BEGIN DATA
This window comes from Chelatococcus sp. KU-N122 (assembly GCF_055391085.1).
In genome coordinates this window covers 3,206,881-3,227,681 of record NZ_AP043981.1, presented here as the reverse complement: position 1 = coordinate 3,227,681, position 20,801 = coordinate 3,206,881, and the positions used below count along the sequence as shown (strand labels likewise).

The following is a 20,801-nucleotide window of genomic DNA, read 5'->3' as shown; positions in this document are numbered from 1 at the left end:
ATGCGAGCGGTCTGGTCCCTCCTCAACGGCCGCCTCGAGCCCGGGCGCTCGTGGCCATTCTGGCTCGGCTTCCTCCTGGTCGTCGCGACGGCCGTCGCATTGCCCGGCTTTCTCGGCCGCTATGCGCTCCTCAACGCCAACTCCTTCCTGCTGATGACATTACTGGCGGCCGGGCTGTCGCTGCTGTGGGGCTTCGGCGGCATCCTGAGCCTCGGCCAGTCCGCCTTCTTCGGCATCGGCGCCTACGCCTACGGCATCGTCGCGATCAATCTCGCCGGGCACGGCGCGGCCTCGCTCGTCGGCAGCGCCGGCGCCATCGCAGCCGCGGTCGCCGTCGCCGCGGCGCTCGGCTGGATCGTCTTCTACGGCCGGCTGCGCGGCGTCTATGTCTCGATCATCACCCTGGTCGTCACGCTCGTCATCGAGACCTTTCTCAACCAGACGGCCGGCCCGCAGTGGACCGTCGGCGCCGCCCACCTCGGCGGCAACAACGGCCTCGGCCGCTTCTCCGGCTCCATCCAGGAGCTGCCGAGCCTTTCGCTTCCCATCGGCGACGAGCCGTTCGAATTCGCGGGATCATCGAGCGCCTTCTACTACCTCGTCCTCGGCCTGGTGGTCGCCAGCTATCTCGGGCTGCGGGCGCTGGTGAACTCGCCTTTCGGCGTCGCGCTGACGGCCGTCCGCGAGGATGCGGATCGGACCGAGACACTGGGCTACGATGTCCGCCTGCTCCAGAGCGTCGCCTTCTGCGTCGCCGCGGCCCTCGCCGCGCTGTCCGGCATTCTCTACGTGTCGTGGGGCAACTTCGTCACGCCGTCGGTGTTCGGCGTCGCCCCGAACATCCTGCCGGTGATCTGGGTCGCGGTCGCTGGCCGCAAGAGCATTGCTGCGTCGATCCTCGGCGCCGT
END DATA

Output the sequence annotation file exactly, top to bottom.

This window comes from Chelatococcus sp. KU-N122 (assembly GCF_055391085.1).
In genome coordinates this window covers 3,206,881-3,227,681 of record NZ_AP043981.1, presented here as the reverse complement: position 1 = coordinate 3,227,681, position 20,801 = coordinate 3,206,881, and the positions used below count along the sequence as shown (strand labels likewise).

The following is a 20,801-nucleotide window of genomic DNA, read 5'->3' as shown; positions in this document are numbered from 1 at the left end:
ATGCGAGCGGTCTGGTCCCTCCTCAACGGCCGCCTCGAGCCCGGGCGCTCGTGGCCATTCTGGCTCGGCTTCCTCCTGGTCGTCGCGACGGCCGTCGCATTGCCCGGCTTTCTCGGCCGCTATGCGCTCCTCAACGCCAACTCCTTCCTGCTGATGACATTACTGGCGGCCGGGCTGTCGCTGCTGTGGGGCTTCGGCGGCATCCTGAGCCTCGGCCAGTCCGCCTTCTTCGGCATCGGCGCCTACGCCTACGGCATCGTCGCGATCAATCTCGCCGGGCACGGCGCGGCCTCGCTCGTCGGCAGCGCCGGCGCCATCGCAGCCGCGGTCGCCGTCGCCGCGGCGCTCGGCTGGATCGTCTTCTACGGCCGGCTGCGCGGCGTCTATGTCTCGATCATCACCCTGGTCGTCACGCTCGTCATCGAGACCTTTCTCAACCAGACGGCCGGCCCGCAGTGGACCGTCGGCGCCGCCCACCTCGGCGGCAACAACGGCCTCGGCCGCTTCTCCGGCTCCATCCAGGAGCTGCCGAGCCTTTCGCTTCCCATCGGCGACGAGCCGTTCGAATTCGCGGGATCATCGAGCGCCTTCTACTACCTCGTCCTCGGCCTGGTGGTCGCCAGCTATCTCGGGCTGCGGGCGCTGGTGAACTCGCCTTTCGGCGTCGCGCTGACGGCCGTCCGCGAGGATGCGGATCGGACCGAGACACTGGGCTACGATGTCCGCCTGCTCCAGAGCGTCGCCTTCTGCGTCGCCGCGGCCCTCGCCGCGCTGTCCGGCATTCTCTACGTGTCGTGGGGCAACTTCGTCACGCCGTCGGTGTTCGGCGTCGCCCCGAACATCCTGCCGGTGATCTGGGTCGCGGTCGCTGGCCGCAAGAGCATTGCTGCGTCGATCCTCGGCGCCGT